Royal DSM, a global purpose-led science-based company, reveals the first audited results of its progress in helping to address urgent societal and environmental challenges linked to how the world produces and consumes food. In the first full year since announcing a series of ambitious, measurable, long-term food system commitments, DSM’s initial findings provide a benchmark by which to measure improvement between now and 2030 as the company seeks to ensure accessible, affordable, healthy nutrition along with healthy livelihoods within planetary boundaries.
DSM’s food system commitments cover areas where the company believes it can make the greatest positive impact and support the UN Sustainable Development Goals 2, 3, 12 and 13.
DSM is one of the first companies in the consumer ingredients sector to make its societal impact explicit, with KPMG providing the highest possible assurance opinion for non-financial data on the 2022 conclusions:
Health for People
- Closing the micronutrient gap of 642 million vulnerable people in 2022
Through the fortification for staple foods, public health initiatives, and emergency relief supplements, DSM helped millions of society’s most vulnerable, many of whom are mothers and children with special nutritional needs. Working with partners including the World Food Program, UNICEF and Sight and Life, DSM will extend its impact as it targets helping to close the micronutrient gap of 800 million people by 2030.
- Supporting the immunity of 321 million people in 2022
DSM’s vitamin C and D solutions, used in multivitamin and straight supplements, supported the immune systems of almost a third of a billion people worldwide in 2022. The company continues to educate and inform about the vital role of micronutrients for a well-functioning immune system as it aims to support 500 million people by 2030.
Health for Planet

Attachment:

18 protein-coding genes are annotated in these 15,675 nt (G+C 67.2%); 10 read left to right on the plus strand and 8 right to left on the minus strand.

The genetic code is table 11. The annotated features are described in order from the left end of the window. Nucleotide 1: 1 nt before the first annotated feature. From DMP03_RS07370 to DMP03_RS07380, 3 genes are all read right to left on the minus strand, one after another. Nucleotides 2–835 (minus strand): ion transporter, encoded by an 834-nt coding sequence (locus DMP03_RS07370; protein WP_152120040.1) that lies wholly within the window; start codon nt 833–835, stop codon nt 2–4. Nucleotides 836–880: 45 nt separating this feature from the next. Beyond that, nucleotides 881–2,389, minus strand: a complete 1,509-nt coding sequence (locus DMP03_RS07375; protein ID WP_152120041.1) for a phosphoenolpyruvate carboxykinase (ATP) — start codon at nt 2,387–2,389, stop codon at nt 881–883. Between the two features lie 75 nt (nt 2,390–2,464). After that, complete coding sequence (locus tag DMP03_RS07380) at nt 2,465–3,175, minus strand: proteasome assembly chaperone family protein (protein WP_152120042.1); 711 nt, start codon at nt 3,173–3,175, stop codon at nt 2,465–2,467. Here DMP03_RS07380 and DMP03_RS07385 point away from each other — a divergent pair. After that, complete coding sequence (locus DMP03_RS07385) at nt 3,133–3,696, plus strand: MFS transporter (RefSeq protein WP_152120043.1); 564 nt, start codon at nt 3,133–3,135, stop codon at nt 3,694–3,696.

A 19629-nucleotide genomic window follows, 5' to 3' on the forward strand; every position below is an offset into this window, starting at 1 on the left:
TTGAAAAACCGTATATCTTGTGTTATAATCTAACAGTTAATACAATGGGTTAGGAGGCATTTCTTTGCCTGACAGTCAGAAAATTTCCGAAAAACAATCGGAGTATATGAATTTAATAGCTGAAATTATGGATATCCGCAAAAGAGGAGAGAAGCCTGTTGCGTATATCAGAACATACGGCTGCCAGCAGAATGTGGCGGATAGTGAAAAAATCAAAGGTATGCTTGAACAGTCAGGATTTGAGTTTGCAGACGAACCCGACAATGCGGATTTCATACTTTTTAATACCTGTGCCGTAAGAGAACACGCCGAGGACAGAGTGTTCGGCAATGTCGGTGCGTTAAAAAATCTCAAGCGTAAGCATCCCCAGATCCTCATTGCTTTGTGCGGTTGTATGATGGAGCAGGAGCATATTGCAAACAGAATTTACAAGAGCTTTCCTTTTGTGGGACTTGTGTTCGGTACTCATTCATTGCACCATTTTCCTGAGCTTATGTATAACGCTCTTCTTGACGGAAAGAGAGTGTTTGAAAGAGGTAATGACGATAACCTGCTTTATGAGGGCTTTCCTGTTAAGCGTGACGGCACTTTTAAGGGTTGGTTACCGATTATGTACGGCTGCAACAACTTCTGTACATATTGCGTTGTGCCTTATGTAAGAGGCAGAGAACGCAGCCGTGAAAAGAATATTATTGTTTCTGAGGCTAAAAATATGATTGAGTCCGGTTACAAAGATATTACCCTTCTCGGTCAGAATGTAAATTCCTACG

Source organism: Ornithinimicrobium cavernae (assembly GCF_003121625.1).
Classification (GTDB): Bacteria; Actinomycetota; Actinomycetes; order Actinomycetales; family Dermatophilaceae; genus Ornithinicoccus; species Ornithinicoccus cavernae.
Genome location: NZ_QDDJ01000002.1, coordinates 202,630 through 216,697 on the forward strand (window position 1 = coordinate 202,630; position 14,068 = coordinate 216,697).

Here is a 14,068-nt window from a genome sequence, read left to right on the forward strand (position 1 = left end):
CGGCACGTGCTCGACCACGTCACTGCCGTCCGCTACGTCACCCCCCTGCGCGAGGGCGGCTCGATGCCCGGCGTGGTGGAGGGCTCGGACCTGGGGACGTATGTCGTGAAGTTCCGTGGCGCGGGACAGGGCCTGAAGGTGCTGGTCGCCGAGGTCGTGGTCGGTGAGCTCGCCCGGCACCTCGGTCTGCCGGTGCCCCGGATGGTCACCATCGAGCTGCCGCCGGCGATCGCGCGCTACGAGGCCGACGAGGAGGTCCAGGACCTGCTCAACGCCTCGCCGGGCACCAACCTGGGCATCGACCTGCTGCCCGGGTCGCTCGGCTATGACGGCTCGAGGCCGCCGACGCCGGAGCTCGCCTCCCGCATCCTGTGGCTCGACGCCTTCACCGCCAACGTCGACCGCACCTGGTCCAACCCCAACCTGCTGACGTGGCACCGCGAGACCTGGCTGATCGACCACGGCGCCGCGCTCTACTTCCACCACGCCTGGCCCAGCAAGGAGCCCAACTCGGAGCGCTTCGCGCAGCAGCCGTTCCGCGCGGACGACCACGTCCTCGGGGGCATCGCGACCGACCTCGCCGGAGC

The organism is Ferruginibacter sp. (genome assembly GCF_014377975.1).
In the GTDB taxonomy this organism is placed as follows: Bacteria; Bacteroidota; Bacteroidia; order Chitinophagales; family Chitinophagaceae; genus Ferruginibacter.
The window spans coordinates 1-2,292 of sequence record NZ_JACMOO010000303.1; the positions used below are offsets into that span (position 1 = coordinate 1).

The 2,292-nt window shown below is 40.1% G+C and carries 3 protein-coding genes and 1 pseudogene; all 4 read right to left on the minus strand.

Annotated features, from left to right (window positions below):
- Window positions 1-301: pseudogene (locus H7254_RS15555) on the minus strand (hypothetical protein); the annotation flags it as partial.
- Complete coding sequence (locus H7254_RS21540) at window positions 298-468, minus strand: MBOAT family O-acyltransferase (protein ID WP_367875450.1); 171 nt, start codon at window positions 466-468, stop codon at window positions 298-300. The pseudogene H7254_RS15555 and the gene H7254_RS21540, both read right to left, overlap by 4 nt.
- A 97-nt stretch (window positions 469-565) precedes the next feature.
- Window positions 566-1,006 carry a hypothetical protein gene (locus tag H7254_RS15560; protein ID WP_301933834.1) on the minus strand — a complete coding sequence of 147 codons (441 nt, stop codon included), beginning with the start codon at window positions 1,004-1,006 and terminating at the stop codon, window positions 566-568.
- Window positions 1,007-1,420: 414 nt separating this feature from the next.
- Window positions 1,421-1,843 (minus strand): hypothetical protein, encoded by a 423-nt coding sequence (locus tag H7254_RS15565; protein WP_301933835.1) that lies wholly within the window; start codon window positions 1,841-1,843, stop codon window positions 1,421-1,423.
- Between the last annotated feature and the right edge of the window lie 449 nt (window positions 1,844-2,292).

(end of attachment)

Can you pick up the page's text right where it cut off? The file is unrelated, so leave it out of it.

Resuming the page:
- Enabling a marked reduction in on-farm livestock emissions in 2022
DSM’s animal feed solutions mean its customers can reduce farm emissions, including ammonia from swine farming (by 20.0%); phosphorus eutrophication from poultry farming (by 6.8%); and greenhouse gases in dairy production (by 20.5%). By investing in scientifically- and economically-proven innovations such as feed enzymes and eubiotics, including VevoVitall® and Digestarom® as well as its methane inhibitor Bovaer®, which gained various regulatory approvals around the world during 2022, DSM targets double-digit reductions by 2030.
- Reaching 62 million people with plant-based foods in 2022
With DSM’s growing range of plant-based food ingredients, the company enabled its customers to serve millions of people wanting nutritious, delicious, and sustainably produced meat, dairy and fish alternatives in 2022. DSM launched the Vertis™ range in December, including the world’s first textured vegetable protein that is a complete protein, soy-free and gluten-free, as it targets reaching 150 million people by 2030.
- Supporting the livelihoods of more than 60,000 smallholder farmers in 2022
Through its Africa Improved Foods joint venture and with partners including World Vision, DSM helped to maintain and improve the livelihoods of farmers across Rwanda and Sub-Saharan Africa. DSM is now developing new activities in greater Africa, Latin America and South East Asia as it aims to reach 500,000 smallholders by 2030.
Geraldine Matchett and Dimitri de Vreeze, DSM Co-CEOs, commented: “The initial results are humbling – millions of people around the world already benefit from DSM’s scientific expertise and manufacturing prowess – but also make clear there is much more to be done. The way food is produced and consumed currently contributes to major global challenges, such as climate change, malnutrition and poverty. Urgent change is needed. Quantifying our impact provides a robust benchmark from which we can work towards our 2030 ambitions. We can now reassess if any targets can be revised upwards and, together with our partners, do even more to ensure accessible, affordable, healthy nutrition and healthy livelihoods within our planet’s boundaries.”